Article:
There I was in Sweden, visiting Daughter #4 in Bible school.
While my daughter was in class, I wandered around the campus. A study option at that school was learning to lead adventure trips so they had a ropes course and team-building challenges on their property.
That afternoon I enjoyed watching a group of high school kids doing an initiative called The Maze.
Ropes and fencing formed serpentine pathways, and each participant entered the puzzle, blindfolded.
The goal, of course, was to find the way through the maze.
The instructions were simple: No talking. And if you need help, raise your hand and someone would come.
What the participants didn’t know was that the maze was purposely designed with no exit. Their only hope of getting out was by raising their hand. Then the leader would come and remove their blindfold so they could walk out together.
Whenever I am physically sick or emotionally discouraged under the load of life, I rarely call someone to bring me soup or come pray for me.
Last week — although it was really nothing — I got so happy when a neighbor asked me to take her trashcans in off the street. Such a tiny thing gave me a big joy.
I love helping others, but asking for help?
Well, that’s complicated.
Back in Sweden, some of those high schoolers were in the maze for a long time. After everyone got out, they sat around a picnic table to debrief the activity.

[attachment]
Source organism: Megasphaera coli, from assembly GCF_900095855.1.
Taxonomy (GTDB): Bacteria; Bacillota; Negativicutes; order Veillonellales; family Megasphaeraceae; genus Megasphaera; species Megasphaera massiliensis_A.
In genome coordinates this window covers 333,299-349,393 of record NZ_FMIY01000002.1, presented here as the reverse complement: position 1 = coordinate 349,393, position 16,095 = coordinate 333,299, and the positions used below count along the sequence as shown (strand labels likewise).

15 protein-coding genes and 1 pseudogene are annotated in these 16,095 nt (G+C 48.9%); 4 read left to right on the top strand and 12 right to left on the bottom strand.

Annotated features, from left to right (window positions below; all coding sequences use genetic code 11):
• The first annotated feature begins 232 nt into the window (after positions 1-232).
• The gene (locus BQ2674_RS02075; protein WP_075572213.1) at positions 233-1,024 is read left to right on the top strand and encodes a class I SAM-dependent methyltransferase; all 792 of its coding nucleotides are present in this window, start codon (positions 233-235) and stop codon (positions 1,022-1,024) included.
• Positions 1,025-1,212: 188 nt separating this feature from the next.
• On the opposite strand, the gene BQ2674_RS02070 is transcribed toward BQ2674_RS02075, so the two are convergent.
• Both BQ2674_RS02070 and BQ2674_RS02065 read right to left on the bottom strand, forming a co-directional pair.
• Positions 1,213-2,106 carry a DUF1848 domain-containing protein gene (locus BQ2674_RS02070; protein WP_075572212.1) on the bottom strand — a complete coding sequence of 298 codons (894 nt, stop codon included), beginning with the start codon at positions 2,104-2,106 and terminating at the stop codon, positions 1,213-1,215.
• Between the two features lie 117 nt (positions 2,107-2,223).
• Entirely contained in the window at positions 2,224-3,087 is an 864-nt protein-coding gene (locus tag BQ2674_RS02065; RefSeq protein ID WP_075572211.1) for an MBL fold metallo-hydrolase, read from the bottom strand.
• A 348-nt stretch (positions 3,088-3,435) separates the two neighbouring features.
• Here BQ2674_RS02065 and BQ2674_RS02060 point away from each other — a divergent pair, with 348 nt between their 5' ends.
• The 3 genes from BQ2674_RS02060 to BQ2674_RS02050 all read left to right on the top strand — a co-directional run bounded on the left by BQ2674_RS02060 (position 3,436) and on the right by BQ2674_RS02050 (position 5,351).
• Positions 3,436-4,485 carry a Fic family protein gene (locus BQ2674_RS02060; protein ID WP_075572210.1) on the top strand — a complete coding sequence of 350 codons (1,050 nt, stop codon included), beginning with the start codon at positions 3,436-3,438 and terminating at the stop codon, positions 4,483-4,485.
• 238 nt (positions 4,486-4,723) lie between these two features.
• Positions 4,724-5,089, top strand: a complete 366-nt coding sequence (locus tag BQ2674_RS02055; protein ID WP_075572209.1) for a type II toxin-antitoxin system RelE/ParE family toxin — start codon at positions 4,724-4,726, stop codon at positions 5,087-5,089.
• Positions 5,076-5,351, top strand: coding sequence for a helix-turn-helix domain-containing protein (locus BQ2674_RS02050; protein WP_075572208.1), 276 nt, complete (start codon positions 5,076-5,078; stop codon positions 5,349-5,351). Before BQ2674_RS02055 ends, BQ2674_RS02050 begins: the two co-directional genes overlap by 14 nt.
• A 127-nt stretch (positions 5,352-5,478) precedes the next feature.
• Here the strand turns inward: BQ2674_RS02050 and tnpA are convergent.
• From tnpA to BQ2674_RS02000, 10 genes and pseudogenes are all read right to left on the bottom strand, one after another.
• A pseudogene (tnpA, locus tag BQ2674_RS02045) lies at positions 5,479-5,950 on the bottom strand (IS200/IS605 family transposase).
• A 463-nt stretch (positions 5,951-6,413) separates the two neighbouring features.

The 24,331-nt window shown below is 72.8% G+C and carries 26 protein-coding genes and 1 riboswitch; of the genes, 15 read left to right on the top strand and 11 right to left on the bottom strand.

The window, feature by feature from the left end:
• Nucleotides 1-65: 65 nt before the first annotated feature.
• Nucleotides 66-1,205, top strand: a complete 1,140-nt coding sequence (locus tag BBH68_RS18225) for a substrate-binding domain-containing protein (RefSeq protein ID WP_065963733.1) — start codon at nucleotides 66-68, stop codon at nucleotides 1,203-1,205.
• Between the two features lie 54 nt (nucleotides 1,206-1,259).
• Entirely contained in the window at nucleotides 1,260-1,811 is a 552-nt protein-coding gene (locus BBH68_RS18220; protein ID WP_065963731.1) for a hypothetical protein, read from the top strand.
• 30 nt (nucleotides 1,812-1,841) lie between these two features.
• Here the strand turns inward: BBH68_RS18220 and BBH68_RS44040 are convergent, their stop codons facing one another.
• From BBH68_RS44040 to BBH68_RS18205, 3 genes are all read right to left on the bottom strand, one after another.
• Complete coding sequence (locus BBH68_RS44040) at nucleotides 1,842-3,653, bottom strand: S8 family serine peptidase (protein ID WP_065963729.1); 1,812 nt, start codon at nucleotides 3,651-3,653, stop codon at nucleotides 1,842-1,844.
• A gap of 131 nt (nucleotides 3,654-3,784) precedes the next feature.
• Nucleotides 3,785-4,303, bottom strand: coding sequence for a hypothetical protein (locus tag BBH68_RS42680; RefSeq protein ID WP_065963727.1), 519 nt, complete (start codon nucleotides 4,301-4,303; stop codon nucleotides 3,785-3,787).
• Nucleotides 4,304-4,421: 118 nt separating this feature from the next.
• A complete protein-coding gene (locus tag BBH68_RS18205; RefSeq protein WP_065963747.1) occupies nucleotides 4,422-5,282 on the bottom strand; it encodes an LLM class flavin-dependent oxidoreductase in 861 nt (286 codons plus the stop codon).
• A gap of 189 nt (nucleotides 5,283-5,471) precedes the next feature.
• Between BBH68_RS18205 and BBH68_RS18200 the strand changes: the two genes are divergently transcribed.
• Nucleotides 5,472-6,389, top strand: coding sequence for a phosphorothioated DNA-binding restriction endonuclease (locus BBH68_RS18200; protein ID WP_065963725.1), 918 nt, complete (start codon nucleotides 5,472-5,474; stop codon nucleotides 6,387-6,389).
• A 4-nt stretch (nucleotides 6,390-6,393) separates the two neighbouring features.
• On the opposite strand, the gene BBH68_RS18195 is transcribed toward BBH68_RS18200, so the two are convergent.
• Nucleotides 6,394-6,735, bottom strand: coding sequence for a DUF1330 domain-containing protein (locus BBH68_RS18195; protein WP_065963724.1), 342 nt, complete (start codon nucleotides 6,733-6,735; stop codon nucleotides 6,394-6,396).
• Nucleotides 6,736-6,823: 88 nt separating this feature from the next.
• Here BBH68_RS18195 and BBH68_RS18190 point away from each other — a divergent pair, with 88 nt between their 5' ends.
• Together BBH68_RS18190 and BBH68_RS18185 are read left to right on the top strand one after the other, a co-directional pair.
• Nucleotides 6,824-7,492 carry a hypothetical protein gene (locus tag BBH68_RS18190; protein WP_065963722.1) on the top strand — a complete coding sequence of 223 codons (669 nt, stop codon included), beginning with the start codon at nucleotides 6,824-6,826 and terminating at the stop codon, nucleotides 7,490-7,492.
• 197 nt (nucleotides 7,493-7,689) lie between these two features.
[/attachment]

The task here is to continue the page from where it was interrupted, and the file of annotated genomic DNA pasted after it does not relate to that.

I, of course, couldn’t understand the language, but I imagined they were discussing what they had been thinking about and feeling while blindfolded in the maze and why they raised their hand when they did.
I was wondering what I would have thinking and feeling and how long it would have taken me to raise my hand.
Last week I found a book on a friend’s bookshelf called “Daring Greatly.” Brown, the author, wrote that being able to ask for help is a crucial part of connecting. Of building community. Of living ‘Wholeheartedly.’
We all need help sometimes, and “Until we can receive help with an open heart, we never really give with an open heart.”
I had to think about that a long while.
I must receive help with an open heart, in order to give with an open heart.
There are lots of reasons why it’s hard for me to receive help. My pride. Independent spirit. Not wanting to feel obligated to pay you back somehow.
And shame. I feel bad for being needy. I judge myself.
Then, wouldn’t it follow that I am also unconsciously judging you when you are needy?
I am sad about all this judgment, and I want to change. I want to learn to ask for and receive help with an open heart.
Because this is what God wants: Free hearts. Connection. Community. Wholehearted living.
Life can be like a confusing maze. We all need help to find our way.
And here’s some good news: Jesus is always watching for raised hands.